SHANGHAI — Nick Nurse is calling on Canada's best basketball players to commit to playing for their country. And showing up next summer isn't commitment enough.
Just six weeks into his stint as Canada's head coach, Nurse was asked Saturday what it would take to develop the same enviable cohesion that's developed over several years in countries like Serbia and Lithuania at the FIBA World Cup.
"I think the biggest thing is I think we need an introduction, some of the guys need an introduction to the national team, right? I think the guys who are here right now have all played a little bit, continue to grow as they stay together," Nurse said. "But some of the guys, I guess they need to find out why or why not they're going to play or commit to playing. If they're gonna play, it needs to be, like you said, a five or six-year stretch.
"Because I think you could do something special with a group of guys who stick together for five or six years."
Nurse knows Canada's tantalizing potential on the global stage is sky-high. He's watched as players like Jonas Valanciunas — for Lithuania — and Patty Mills and Joe Ingles for Australia — showed up for their countries, like they do every year.
The coach's strong words came on the heels of a 126-71 rout of Jordan in the classification round.
The fact Canada is in the World Cup's classification round and not playing for one of the seven Olympic berths on the line — or even battling for a place on the medal podium — says plenty about this undermanned team. Nurse said earlier in the tournament that when he was hired as head coach on the heels of leading the Toronto Raptors to their first NBA championship, he expected to be leading a team stocked with NBA players.
And why not? Canada boasts the second-highest number of NBA players behind the United States. There were 17 NBA players listed on Canada Basketball's initial training camp invitation list. A tiny portion of that showed up however, and Cory Joseph and Khem Birch are Nurse's only NBA players in China.
Combined with solid international players like Kevin Pangos and Melvin Ejim, who are both playing in China, it's easy to see how good Canada could be.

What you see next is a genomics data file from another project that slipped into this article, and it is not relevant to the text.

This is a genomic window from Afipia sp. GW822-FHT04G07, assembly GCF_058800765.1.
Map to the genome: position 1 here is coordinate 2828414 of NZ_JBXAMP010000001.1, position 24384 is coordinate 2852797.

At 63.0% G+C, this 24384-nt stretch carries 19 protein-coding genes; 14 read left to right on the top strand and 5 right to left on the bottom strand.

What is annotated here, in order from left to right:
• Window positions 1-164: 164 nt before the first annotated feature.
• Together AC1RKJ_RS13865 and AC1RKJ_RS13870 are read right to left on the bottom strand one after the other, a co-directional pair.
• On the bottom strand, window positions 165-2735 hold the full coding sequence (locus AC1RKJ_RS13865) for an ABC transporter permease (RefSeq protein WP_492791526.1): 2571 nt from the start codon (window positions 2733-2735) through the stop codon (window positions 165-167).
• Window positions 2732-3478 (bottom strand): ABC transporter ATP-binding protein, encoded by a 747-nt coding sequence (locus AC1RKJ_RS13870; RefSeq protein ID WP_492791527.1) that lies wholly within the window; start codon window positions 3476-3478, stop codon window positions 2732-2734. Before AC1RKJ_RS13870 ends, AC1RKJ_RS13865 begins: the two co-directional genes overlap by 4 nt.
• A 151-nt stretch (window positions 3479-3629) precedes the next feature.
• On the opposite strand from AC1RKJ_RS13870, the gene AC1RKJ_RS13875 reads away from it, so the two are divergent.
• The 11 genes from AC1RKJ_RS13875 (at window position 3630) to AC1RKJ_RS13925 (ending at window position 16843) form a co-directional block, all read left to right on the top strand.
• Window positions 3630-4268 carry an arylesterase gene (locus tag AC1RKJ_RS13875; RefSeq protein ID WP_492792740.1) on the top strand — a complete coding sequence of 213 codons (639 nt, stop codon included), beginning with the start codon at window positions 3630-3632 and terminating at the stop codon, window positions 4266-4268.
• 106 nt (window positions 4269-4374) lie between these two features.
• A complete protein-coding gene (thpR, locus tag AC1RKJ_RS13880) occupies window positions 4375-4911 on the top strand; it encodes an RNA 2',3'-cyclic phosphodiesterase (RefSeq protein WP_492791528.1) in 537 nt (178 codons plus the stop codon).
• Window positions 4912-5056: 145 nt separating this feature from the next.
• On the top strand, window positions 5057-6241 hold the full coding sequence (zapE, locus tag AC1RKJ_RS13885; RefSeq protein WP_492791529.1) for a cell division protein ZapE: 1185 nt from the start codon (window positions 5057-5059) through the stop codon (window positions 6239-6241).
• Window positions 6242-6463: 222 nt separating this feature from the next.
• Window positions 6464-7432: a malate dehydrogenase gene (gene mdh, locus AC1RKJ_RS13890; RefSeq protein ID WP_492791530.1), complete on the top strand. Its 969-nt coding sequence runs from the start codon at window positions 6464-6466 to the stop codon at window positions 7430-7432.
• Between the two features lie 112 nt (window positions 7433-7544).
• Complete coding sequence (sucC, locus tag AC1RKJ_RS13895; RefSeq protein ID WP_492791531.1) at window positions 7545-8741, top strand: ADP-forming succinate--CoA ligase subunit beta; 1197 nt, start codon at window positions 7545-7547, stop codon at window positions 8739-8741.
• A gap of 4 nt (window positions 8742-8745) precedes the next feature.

"I see it as a really interesting unique time in Canada Basketball," Nurse said. "The talent's really pouring out, the young talent continues to pour out, the Raptors had a pretty good season, the fan base, the people are interested all over the country in basketball, I think it's an important time for a group of six, eight, 10 guys to stick together for five or six years."
Canada is bursting with young talent, capturing the U19 world championship in 2017 — the country's first gold at the global level — and shining on both the NCAA and NBA stage.
Nurse praised the 28-year-old Joseph, who's played for Canada every summer since he was 15.
"I would say that Cory's obviously one of our most talented players, and he's been around for a long time, I think that's the combination we're looking for is the guys right at the top of their profession to commit to the national team like Cory's done," Nurse said of the Sacramento Kings guard. "The guy can really guard and defend some of the best players, and he can score buckets and especially buckets late in the shot clock and late in the game so the few things that he does, let alone play every year, but the way he plays and the abilities that he has are really important to our team."
Nurse, whose contract extends through the Olympics, will need everyone on board next summer if Canada is to play in Tokyo. If the Canadians can nab a spot in one of the four second-chance qualifying tournaments next June, they have to win that tournament. The Olympics is a 12-team tournament, and eight countries will have clinched spots after the World Cup.
Making matters worse, because Canada was relegated to the classification round in China, they'll go in with a low seed, so will likely get stuck in a tough group.
Kyle Wiltjer, who led Canada with 29 points on Saturday, including seven three-pointers, was asked what it will take to see the national program live up to its potential.
"It's building that cohesion, and even for myself as a player, I didn't really know what to expect because we brought in a new coach and with that comes a new system, and if we have to play next year guys like Cory, Khem, me, we know the system now, we feel comfortable in it," Wiltjer said.
"And it's just getting as many guys in the system to buy in to a long stretch and that part comes from us players getting everyone together, and then guys like (Joseph) are invaluable. Cory's played in NBA, international experience, so when you've got talent like that, it's really vital for our team's success."